This whole argument is frankly misdirected. The problem with the U.S. policy today is that it’s comprehensively outdated. In strategic terms, it helps neither to keep throwing money down the rat-hole of PA institutions, such as they are, nor to propose simply cutting that money off for bad behavior. Our whole policy, starting with the premises and expectations, is out of position. It has fallen off the back of a moving train, and is lying inert across the tracks as the train chugs away in the distance.
Some thoughts for the future
It would require a separate, multi-part post to frame everything we need to be doing to develop a better policy. But we should start by tallying up how conditions have changed, with the Arab Spring, resurgent Russian aggression, the change in regional governments, the internal conflicts, Iran’s nearness to having a bomb, etc. Integral to any valid assessment is recognizing the importance to the whole equation of American passivity. Conditions have changed in large part because we have become inert, and are failing to support our interests and allies assertively.
That said, these acknowledgments are necessary measures for developing good policy; they’re not sufficient ones. The serious look we haven’t given the situation centers on the “who” and “what” that we can work with in the region. Cynicism about this question is short-sighted; we would pay a high price in the long run for merely trying to pick winners from among strong and weak horses. A future for American security lies in a more visionary approach: cultivating moderates, liberalizers, and pragmatists where we can find them, across the great swath of territory from North Africa to Southeast Asia.
The task may be a very difficult one, but it is indispensable. Such people exist, and four or five years ago, we knew – and said – more about them (see here and here as well). We need to find these people, and develop through iterations and interaction a resonance of vision with them. We need to seek them out, care about them, encourage and support them, and not give up hope for regional models of liberality and consensual government, on which they would be the ones to put the important stamp of authenticity.
We can’t fail as this task unfolds to protect boundaries and allies, with the force of arms and ceaseless vigilance. But a great conflict of visions has been inaugurated, and the time has passed when it was adequate to police the hinterland for terrorists, and tend, mechanically, the old institutions and alliances. The alternative to reforming our own vision is letting state-Islamism drive us into a new and potentially worse “cold war,” one that will probably move faster and more dangerously than the last one. One way or another, we can end it only in one of two ways: by surrendering; or by winning the conflict on a political, moral, and spiritual level.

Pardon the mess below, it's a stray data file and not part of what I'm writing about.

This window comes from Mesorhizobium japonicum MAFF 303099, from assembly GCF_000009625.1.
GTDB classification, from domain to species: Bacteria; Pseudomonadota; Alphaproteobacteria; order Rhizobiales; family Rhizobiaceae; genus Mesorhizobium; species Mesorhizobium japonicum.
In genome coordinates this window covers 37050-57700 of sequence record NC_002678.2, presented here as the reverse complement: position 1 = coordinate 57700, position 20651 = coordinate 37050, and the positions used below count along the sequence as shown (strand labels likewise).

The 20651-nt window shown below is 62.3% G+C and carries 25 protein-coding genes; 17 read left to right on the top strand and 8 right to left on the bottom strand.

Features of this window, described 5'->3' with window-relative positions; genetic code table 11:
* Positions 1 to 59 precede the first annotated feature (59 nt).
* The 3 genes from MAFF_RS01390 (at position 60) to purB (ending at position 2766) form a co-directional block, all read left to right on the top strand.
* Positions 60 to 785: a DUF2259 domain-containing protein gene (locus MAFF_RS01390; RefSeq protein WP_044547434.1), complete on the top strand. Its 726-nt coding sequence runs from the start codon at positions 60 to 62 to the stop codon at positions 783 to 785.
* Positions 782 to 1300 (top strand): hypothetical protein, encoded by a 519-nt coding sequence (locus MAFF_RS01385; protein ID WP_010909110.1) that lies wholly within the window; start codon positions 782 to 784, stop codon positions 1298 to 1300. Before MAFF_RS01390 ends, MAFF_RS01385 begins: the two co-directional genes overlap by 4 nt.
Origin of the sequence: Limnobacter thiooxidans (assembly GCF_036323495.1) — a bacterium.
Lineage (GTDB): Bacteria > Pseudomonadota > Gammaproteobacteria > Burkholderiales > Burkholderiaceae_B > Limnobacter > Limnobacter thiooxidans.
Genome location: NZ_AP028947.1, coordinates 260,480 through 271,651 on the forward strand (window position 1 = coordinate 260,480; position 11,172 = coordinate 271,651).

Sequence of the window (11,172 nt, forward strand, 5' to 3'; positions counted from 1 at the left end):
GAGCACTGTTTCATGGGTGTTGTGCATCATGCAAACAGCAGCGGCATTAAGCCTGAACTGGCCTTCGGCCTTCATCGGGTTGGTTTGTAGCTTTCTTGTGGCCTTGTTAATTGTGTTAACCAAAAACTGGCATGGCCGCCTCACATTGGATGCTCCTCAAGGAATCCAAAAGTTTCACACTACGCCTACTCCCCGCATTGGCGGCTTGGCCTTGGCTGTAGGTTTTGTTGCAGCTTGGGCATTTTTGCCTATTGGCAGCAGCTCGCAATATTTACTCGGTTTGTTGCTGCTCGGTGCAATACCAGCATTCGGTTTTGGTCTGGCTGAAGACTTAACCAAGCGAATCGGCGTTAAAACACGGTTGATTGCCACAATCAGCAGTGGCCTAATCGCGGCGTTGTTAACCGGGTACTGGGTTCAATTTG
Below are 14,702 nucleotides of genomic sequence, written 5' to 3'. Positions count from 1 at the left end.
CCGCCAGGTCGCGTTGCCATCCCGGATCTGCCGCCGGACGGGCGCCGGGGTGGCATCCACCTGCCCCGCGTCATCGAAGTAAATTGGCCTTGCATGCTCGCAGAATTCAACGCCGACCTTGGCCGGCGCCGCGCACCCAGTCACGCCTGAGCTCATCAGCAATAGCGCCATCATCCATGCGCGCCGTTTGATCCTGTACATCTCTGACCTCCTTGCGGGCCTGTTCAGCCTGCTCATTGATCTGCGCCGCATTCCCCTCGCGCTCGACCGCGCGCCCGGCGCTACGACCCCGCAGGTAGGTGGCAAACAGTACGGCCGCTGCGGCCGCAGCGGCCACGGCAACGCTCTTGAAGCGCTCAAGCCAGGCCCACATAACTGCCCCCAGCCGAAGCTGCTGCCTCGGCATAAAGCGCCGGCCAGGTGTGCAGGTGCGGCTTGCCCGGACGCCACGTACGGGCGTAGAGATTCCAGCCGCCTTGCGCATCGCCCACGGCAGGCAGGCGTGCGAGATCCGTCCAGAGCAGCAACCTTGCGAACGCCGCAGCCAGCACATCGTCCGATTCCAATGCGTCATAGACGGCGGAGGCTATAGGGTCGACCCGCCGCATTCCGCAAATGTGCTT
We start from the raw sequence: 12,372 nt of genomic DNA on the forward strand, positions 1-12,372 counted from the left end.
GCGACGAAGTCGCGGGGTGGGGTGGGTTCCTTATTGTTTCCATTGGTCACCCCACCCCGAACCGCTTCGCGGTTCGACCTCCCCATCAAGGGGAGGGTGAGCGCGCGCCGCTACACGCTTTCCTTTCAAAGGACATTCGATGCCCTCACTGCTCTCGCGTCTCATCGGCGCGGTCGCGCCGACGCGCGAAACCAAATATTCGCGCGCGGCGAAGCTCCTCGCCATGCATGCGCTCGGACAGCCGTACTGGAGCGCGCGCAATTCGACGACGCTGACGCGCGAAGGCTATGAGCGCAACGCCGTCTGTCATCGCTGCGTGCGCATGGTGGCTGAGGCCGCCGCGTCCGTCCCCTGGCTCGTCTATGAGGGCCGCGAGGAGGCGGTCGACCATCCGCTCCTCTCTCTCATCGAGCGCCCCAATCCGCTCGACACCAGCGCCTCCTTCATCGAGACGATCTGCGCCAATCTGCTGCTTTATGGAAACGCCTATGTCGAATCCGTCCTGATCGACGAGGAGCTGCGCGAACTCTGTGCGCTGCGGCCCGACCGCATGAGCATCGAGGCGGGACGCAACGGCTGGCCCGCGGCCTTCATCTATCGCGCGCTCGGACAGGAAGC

Winning, of course, will require a renewal of the West’s own spirit. Not exactly simple stuff. I’m as well aware as the next person of how far we seem to be from such a goal. And we will be routed on an excruciating detour of some kind over the next three years, as the Obama administration and the rest of the West flounder.
But we mustn’t lose sight of the endgame, and where we really want to be. It isn’t enough to punish the PA for sending security troops to Gaza, as if that can satisfy America’s real security requirements. Neither is it enough to prop up the PA in a situation that’s falling apart in other ways. Doing that will equate more and more, with each passing day, to signing checks to our enemies.
Frankly, it should not be out of bounds to consider changing our approach to the PA. We must do it deliberately, and while retaining the initiative for ourselves. Handing the PA triggers to pull, in the form of ultimatums, would be foolish. But it would be equally foolish to ignore a changing reality.
Fortunately, as we contemplate all this, we do have a ready touchstone in the Israeli-Palestinian aspect of the global state-Islamist problem. Israel is an ally whose character and value have not changed, and will not. In important ways, Israel is not just an outpost of the West but a gateway to it. This will become more apparent in the days ahead, although the lies about it are sure to proliferate as well. But the more we are told that Israel is a liability, the more true it will be that Israel is actually indispensable to the grand-strategic project of cultivating peace partners in the Islamic world.
There are ways in which America’s strategic vision will always be larger than Israel’s, as long as a recognizable America endures. But in at least one way, our interests can’t be larger than the fate of Israel. The measure of our commitment to human spiritual freedom is whether we will passively accept its extinction there. If we will not, then we will, for this generation at least, and quite probably for the next, win the fight.